The hard part is adapting machinery and figuring out how to print the stuff onto paper properly. I hope to be underway this summer if all goes well.

Forget printing motion picture film onto paper without scanning it and color correcting it first. It's way too low-contrast. A better idea would just be to scan the film, color correct it yourself and then print it on a high quality inkjet printer. That's what I do.
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#8 K Borowski

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Posted 04 March 2006 - 06:19 PM

Forget printing motion picture film onto paper without scanning it and color correcting it first. It's way too low-contrast. A better idea would just be to scan the film, color correct it yourself and then print it on a high quality inkjet printer. That's what I do.


Well, to be honest, the only way I have of digitally outputing digital pictures that I have right now is an old film recorder. Everything I do originates on film. Anything that I need retouched or manipulated, I usually leave to a lab. That would be a very awkward setup developing ECN-2, scanning it, manipulating it, outputing it to C-41, developing that, and then printing it. I COULD get an inkjet, but they're SLLLLOOWWWWW, and I still don't think the results are very good; it also comes out to be more expensive inkjetting than just outputting it all to RA-4; hence the reason why 1 Hour Photos still use the chemical method. I suppose I could work something out with a local lab using a Frontier and have them make 4x6s from my scanned files. Surely though, there's a way to pump up the contrast on RA-4 paper. I think it'd honestly be less of a hassle for me to go that route. It eliminates the need for scanning, and either inkjetting or outlabbing. Modifying RA-4 might be as simple as swapping the color developing agents from RA-4, and replacing them with some variant of the ECP chems or just adding some quantity of citrazinic acid for every gallon of RA-4(mod.) developer. I'm going to give Dale Labs in Florida a call on Monday and see what they can tell me about ECN-2 printing. I think they print that to paper optically so maybe they know a trick on how to do it.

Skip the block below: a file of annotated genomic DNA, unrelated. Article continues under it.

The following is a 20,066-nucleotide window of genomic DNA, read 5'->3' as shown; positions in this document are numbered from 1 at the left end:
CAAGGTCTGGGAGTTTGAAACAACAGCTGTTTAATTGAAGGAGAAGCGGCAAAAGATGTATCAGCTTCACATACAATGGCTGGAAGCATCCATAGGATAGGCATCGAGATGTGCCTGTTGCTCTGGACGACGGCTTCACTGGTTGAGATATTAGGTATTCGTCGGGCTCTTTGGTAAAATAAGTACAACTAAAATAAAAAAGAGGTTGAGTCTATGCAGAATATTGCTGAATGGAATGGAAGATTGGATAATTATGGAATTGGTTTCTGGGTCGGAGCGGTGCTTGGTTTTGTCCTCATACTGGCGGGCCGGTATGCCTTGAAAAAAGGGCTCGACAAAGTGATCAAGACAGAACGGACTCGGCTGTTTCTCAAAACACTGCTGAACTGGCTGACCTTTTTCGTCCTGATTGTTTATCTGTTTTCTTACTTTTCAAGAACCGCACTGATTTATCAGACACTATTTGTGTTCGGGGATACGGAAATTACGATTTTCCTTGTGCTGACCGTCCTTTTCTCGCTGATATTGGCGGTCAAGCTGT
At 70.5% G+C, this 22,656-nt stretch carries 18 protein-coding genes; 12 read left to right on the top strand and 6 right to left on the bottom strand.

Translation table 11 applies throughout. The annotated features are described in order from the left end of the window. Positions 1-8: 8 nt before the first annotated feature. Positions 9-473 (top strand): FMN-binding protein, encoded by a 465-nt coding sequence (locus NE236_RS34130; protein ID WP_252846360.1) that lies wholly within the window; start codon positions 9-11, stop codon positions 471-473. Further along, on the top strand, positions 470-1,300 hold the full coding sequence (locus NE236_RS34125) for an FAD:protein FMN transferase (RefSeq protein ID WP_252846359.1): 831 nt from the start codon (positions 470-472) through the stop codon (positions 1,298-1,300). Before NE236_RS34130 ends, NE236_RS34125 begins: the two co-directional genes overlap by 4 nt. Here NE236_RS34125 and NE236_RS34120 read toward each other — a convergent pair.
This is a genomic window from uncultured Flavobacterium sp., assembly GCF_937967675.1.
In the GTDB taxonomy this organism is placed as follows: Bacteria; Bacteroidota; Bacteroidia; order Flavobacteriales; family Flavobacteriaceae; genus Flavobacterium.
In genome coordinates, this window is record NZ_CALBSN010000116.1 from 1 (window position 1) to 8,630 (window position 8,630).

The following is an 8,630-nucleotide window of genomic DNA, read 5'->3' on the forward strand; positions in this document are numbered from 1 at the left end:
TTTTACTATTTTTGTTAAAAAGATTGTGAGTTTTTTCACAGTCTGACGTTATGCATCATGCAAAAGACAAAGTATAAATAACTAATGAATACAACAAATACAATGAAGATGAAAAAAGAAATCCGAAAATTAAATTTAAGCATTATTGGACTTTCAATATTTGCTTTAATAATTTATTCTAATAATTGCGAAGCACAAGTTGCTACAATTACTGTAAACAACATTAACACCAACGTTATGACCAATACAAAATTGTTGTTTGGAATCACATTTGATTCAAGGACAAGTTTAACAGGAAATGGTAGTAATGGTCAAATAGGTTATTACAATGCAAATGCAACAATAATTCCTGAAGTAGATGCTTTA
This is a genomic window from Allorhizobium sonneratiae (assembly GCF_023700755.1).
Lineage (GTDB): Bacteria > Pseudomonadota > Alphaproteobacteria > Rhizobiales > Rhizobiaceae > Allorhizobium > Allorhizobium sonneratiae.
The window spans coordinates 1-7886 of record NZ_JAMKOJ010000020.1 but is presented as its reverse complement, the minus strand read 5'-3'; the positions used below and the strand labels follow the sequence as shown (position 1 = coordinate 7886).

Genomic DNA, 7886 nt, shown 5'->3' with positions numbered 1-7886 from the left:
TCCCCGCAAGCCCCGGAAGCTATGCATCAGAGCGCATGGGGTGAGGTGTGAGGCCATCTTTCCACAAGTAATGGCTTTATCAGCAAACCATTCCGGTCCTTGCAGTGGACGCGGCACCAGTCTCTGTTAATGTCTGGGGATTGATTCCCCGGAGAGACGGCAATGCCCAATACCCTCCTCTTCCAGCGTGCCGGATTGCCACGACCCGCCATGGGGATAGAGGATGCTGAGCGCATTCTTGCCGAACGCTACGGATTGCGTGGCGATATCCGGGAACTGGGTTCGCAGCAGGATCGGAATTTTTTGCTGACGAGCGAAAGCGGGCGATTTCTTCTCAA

Regards.

~Karl Borowski
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#9 Filip Plesha

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Posted 04 March 2006 - 06:24 PM

Thomas

Can you post some more images done this way, the more the better?
Those looked really interesting
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#10 Charles MacDonald

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Posted 04 March 2006 - 08:49 PM

I'm going to give Dale Labs in Florida a call on Monday and see what they can tell me about ECN-2 printing. I think they print that to paper optically so maybe they know a trick on how to do it.